1

I’ve recently embarked upon a project that I’ve wanted to do for a while. My overall plan is to have 3 planting shelves; each will have its own soil moisture sensor, water pipe and LED lighting. The basic premise of the project is that the LEDs will turn on for a certain amount of time each day; this is the simple part of the project. However, the second part of the project is to read the soil moisture sensors periodically, and then water each tray if required. Watering will be done via relay activation for an individual tray if the moisture level is too low.

After some research, I learned there is no built in analogue input on the raspberry pi. This led me here - to a device that looks perfect for my project.

I am aware that this project may be better suited for an Arduino, or a device such as the NodeMCU as the computational requirements are not too demanding, it doesn’t require WiFi and is far easier to get analogue inputs. However, I have virtually no experience with programming in C, but have much more experience in Bash scripting. In other words, the availability of a familiar programming language drives the decision to use the Raspberry Pi.

Here are the parts I am going to order:

Below, I have attached a schematic of how I think it should all be wired up at the moment. I would really appreciate it if someone could look over the diagram and let me know if it looks okay. One of my main concerns is whether it will be okay to run 3 moisture sensors off the same 5V out pin.

Wiring diagram

5
  • 1
    Welcome. I removed your "p.s" since invitations to brainstorm on a range of tangential topics do not suit our format. To understand better, please take the tour and read "What types of questions should I avoid asking?".
    – goldilocks
    Jun 26, 2018 at 15:29
  • 1
    Casual note: "an Arduino such as the NodeMCU" -> The latter is not any sort of the former, perhaps you meant "or a" instead of "such as the".
    – goldilocks
    Jun 26, 2018 at 15:31
  • @goldilocks Thanks for your replies and your edits. Apologies for the P.S. section, I wasn’t aware of that but I’ll have a look over the guidelines for future reference. Sorry just assumed the NodeMCU was a type of arduino as it is programmed from the IDE... goes to show my lack of experience with arduinos!
    – Tom
    Jun 26, 2018 at 15:40
  • To clarify NodeMCU a bit: It's actually more firmware than device. The microcontroller it runs on is an ESP8266, which, using the normal firmware, does have an Arduino IDE interface. However, NodeMCU does not; it runs a lua interpreter. Because there are ESP8266 packages with NodeMCU installed sold as NodeMCU boards (to which you can flash any firmware you want), and these tend to be nicer units than a lot of ESP8266 boards, I think there is a some confusion about this online.
    – goldilocks
    Jun 26, 2018 at 16:14
  • 1
    Your diagram would be best portrayed using the "Schematic Tool" provided - it's the icon at the top of your edit box just to the left of the "Ordered List" icon (1---2---3---).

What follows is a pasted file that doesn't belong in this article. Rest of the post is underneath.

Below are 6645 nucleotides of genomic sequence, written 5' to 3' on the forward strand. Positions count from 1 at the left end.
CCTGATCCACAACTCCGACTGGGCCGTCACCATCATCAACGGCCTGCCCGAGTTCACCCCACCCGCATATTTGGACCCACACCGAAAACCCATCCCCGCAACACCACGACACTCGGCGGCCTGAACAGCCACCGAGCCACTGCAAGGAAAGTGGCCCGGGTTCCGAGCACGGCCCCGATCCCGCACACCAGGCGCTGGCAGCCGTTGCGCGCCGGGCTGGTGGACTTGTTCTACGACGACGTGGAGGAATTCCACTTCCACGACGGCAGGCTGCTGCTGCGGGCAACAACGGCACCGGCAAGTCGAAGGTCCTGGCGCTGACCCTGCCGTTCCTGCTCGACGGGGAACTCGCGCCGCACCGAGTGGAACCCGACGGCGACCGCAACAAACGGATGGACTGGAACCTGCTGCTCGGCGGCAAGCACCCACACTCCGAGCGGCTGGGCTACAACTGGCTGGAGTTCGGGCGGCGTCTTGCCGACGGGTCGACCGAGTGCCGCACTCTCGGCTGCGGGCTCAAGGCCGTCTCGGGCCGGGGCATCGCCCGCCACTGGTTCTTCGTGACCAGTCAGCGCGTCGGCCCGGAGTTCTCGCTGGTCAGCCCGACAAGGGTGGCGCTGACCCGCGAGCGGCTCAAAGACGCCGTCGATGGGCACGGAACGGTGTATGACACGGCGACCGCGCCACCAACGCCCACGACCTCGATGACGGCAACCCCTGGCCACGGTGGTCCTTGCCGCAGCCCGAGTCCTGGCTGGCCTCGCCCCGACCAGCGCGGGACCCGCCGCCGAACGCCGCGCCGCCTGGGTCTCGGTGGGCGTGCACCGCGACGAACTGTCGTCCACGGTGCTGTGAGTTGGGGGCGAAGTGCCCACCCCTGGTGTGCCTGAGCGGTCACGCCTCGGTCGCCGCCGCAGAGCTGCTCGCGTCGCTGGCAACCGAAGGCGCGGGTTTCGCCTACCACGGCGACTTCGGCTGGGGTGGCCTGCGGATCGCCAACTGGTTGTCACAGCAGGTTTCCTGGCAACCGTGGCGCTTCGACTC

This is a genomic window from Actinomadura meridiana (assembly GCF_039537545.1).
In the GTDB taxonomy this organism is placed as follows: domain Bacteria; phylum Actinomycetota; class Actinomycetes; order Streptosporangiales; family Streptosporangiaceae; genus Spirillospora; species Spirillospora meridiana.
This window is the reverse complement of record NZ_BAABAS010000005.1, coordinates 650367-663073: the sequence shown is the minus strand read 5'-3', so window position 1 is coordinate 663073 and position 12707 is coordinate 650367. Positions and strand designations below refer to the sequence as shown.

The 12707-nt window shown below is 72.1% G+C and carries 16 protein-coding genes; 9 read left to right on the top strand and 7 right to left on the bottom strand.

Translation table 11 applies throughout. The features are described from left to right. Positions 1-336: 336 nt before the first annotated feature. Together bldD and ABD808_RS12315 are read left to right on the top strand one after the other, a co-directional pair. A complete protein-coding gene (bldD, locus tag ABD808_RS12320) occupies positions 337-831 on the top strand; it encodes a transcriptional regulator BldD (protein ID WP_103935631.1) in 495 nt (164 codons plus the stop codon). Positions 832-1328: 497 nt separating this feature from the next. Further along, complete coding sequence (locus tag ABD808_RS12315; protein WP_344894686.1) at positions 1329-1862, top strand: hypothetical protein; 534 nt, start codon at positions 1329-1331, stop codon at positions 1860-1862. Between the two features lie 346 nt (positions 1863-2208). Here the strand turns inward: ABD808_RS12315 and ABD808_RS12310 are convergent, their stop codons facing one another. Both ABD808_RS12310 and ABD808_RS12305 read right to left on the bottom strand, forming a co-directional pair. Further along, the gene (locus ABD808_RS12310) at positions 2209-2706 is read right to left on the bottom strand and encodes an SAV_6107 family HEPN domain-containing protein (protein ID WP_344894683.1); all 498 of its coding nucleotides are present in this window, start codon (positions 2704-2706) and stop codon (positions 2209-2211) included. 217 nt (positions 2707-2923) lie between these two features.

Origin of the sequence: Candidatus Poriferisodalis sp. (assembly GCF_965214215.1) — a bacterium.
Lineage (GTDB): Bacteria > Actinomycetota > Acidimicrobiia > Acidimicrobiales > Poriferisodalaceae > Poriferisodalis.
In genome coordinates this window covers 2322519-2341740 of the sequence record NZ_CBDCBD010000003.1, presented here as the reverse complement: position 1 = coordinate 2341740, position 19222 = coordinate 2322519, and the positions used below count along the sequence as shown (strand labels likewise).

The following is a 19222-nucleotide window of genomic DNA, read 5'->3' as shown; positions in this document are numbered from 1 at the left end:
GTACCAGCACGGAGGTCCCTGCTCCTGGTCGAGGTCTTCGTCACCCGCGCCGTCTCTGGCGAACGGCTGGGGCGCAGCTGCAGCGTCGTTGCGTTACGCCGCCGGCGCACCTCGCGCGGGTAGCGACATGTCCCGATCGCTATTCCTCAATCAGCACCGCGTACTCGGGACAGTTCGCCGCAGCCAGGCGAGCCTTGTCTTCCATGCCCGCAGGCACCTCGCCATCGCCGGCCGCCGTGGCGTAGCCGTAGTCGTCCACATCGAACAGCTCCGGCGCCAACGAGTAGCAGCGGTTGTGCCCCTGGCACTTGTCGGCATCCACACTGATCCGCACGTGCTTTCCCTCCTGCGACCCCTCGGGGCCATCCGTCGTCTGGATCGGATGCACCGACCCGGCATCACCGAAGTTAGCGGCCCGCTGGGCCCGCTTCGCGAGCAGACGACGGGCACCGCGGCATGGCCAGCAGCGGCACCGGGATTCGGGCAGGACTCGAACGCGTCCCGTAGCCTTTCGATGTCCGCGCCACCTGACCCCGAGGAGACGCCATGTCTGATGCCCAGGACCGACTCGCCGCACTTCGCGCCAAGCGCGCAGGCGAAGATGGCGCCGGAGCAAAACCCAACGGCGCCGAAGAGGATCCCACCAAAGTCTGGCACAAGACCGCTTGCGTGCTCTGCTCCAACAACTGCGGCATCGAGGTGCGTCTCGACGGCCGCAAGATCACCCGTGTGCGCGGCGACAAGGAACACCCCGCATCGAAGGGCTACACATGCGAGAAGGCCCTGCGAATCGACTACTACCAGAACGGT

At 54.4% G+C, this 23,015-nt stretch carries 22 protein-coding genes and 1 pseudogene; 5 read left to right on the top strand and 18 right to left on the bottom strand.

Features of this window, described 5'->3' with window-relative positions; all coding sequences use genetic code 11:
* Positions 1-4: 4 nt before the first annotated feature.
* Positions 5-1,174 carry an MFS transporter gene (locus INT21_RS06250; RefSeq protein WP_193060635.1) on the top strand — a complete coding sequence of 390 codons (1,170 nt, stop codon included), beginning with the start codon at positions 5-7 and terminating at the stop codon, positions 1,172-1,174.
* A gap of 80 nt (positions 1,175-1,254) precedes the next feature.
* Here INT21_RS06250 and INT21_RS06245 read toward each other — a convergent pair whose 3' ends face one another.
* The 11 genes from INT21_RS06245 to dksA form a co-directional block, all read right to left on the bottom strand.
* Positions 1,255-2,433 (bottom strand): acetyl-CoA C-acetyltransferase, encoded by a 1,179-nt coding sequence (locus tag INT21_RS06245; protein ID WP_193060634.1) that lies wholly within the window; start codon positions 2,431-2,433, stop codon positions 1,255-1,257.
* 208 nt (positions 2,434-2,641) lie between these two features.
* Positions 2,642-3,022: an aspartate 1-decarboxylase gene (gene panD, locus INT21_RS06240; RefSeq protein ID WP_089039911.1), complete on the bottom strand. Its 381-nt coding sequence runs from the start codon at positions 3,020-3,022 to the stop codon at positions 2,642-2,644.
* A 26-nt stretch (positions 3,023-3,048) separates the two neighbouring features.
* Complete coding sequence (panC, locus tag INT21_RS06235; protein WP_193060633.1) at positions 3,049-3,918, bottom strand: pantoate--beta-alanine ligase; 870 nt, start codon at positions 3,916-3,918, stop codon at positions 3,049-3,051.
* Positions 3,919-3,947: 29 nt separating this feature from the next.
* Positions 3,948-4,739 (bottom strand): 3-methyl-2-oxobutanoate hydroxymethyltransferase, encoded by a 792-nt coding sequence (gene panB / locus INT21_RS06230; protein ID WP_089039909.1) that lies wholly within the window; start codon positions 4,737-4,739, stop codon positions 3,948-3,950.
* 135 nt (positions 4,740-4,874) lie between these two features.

– Seamus
    Jun 26, 2018 at 18:33

2 Answers 2

1

Wiring looks ok except powering the soil moisture sensors with 5V. Unless there is a good reason to do that, powering analog sensors with the same voltage as ADC (i.e. 3.3V) would be more logical. According to ADS1115 datasheet:

Analog input voltages must never exceed the analog input voltage limits given in the Absolute Maximum Ratings.
If a VDD supply voltage greater than 4 V is used, the ±6.144 V full-scale range allows input voltages to extend up
to the supply. Although in this case (or whenever the supply voltage is less than the full-scale range; for example,
VDD = 3.3 V and full-scale range = ±4.096 V), a full-scale ADC output code cannot be obtained. For example,
with VDD = 3.3 V and FSR = ±4.096 V, only signals up to VIN = ±3.3 V can be measured. The code range that
represents voltages |VIN| > 3.3 V is not used in this case.

This means that if your sensor will output more than 3.3V (which might be the case for an analog sensor powered with 5V), the values won't be measured by the ADC, though ADC will survive. I didn't search for a datasheet for the soil moisture sensor, and the link posted have no information on the output range the sensor has, so make sure it matches your ADC capabilities at given full-scale range (FSR) and VDD.

In addition, it would be good to check power consumption, to make sure that all the peripherals won't draw too much current. (I doubt that it will, but it is difficult to judge without seeing datasheets and knowing which power supply you are using.) This thread and comments and links inside it might be useful to understand the limitations.

0

The proposed wiring appears okay.

I can't comment on the P.S. about the e-ink display as I have no experience of their use.

4
  • Thanks for looking over the wiring! Do you think it would be alright to power the 3 sensors off the same 5v our pin then? (No worries about the display, I’ll do some more research)
    – Tom
    Jun 26, 2018 at 15:36
  • The devices don't declare their current usage so no guarantee. However I'd be surprised if they needed more than a few milliamps each so there should be no problem.
    – joan
    Jun 26, 2018 at 17:16
  • Okay thank you for your help! I’ll do some searching around online to see if other, similar, moisture sensors declare their current usage
    – Tom
    Jun 26, 2018 at 17:22
  • 1
    The proposed Arduino relays have 05VDC markings, and may not work with Pi 3.3V GPIO signal levels. If you experience relay issues, your chosen vendor does have 3.3V relays (see "FeatherWing").
    – OyaMist
    Jun 26, 2018 at 18:50

Your Answer

By clicking “Post Your Answer”, you agree to our terms of service and acknowledge you have read our privacy policy.

Not the answer you're looking for? Browse other questions tagged or ask your own question.